I wake up confused.
It's pitch black and I can't see my hands in front of me, much less picture where I am. Then I remember ... our room, boxes stacked against the bare walls, no windows.
Careful to keep the cold out of my warm spot, I slip from beneath the covers and rush down the hall to the water closet (also known as the bathroom in the United States).
Returning, I pull the covers over my head, unable to face the cold reality of another day without sunshine. Retreating further into my cocoon, I remember what it's like back home.
There I envision houses with colorful lights, front lawns alive with everything from prancing reindeer to shepherds standing over the baby Jesus. Store windows display exquisite Christmas trees and beautifully wrapped packages. Christmas music on the radio 24/7, cookies baking, church bells ringing, carolers singing, families together – Christmas is in the air!
But that is back home. Not here.
Here, it's nothing like home. My husband's steady breathing comforts me as I think about our 23 years with Cru and how we ended up here, of all places.
"An unprecedented opportunity," my husband, Jay, explained. I was committed to go, but how could I possibly leave our 5 grown daughters and precious granddaughter?
Acts 2:39 helped remind me about the message of Christ: "The promise is for you and your children and for all who are far off – for all whom the Lord our God will call" (New International Version).
When our family gathered for Christmas, I was overwhelmed with gratitude as I listened to everyone talk about their love for the Lord and one another. Gently, God pulled my emotions on board with His will.
But I still struggled.
We packed and repacked everything we thought we couldn't live without – warm clothes, thermal underwear, toilet paper, decaf tea and coffee, peanut butter, popcorn, books and a computer.
At the airport in Novosibirsk, we were welcomed by blank stares and the realization that there wasn't a word of English to be heard anywhere.
Slava, our driver, and Darrell, our teammate, were waiting for us at the gate.
We held on for dear life as the car careened through traffic over the multiple levels of ice and snow, blackened by the tires and fumes of cars and buses.
Eager to take in all the sights, I peered through the frosty car window. The people, the clothes and the apartment buildings were all varied shades of drab. It was surreal, like watching a black-and-white movie.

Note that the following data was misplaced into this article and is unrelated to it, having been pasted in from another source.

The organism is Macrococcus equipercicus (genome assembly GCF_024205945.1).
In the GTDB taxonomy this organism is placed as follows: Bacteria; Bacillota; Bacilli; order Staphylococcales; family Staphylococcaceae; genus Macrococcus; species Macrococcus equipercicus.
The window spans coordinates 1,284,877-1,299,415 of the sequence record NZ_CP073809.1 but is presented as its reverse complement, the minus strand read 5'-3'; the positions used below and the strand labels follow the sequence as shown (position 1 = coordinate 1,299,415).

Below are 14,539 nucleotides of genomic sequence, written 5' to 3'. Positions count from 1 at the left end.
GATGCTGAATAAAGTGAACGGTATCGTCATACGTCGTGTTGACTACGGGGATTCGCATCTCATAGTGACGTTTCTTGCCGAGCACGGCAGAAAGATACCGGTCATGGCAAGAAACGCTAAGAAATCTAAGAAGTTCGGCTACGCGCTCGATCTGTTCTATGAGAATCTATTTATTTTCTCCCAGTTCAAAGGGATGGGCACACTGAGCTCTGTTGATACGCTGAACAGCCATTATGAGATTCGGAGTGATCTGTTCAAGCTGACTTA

Darrell and his roommate, Monty, invited us to share their 2-bedroom flat until we found a place to live, which brings me back to my under-cover escape.
When I crawl out to begin my day, I realize it's almost Christmas. The only reminder is the icy snow, which will soon be covered with dirt.
I feel sad.
I'm sad for this country, which has shut God out for so many years. I'm sad for the Russian people, many without hope for a better future. I miss my family, and it's hard to shake the sadness.
The next day, the guys come home with the spindliest little tree, hardly more than twigs. We decorate it with anything colorful we can find and stand back to admire our handiwork.
We don't know whether to laugh or cry; we choose to laugh. Our sad little Christmas tree transforms our homesick hearts.
A few days later, Jay arrives with our mail. I settle in the middle of the bed to look at Christmas cards. I open a card with a Nativity scene on the front, and the soft strain of a familiar song fills the room, along with my soul.
"Silent night, holy night. All is calm; all is bright. Round yon virgin mother and Child. Holy Infant so tender and mild…."
A baby, destined to be a King – willing to die for our sins and reign in our hearts. It was just the reminder I needed. What a privilege it is to bring the good news of peace to those who are far off, even in Siberia.
In the coming months, God taught me even more about living in Siberia, and that it's about more than just surviving.
It's about flourishing. I learned several lessons about surviving in "Siberia," whether it was the literal region or the state of my soul.
At the end of our 3 years in Siberia, I stood on the bank of the recently thawed Ob River and watched my husband baptize our precious friends Victor, Natasha, Alex, Luba and Nina. It was a special event, symbolic of how God had blessed our time there.
The lives of teachers, students, men, women and children had been touched, and many came to know Christ.
Oswald Chambers says, "Never try to live your life with God in any other way than His way. And His way means absolute devotion to Him. Showing no concern for the uncertainties that lie ahead is the secret of walking with Jesus."
My husband and I consider our 3 years in Siberia a highlight of our lives.
I listened to the Lord instead of my own hesitations, and as a result I learned to flourish in Siberia.
For some, traditions center around holidays, such as Thanksgiving. But traditions can come in all shapes and sizes.
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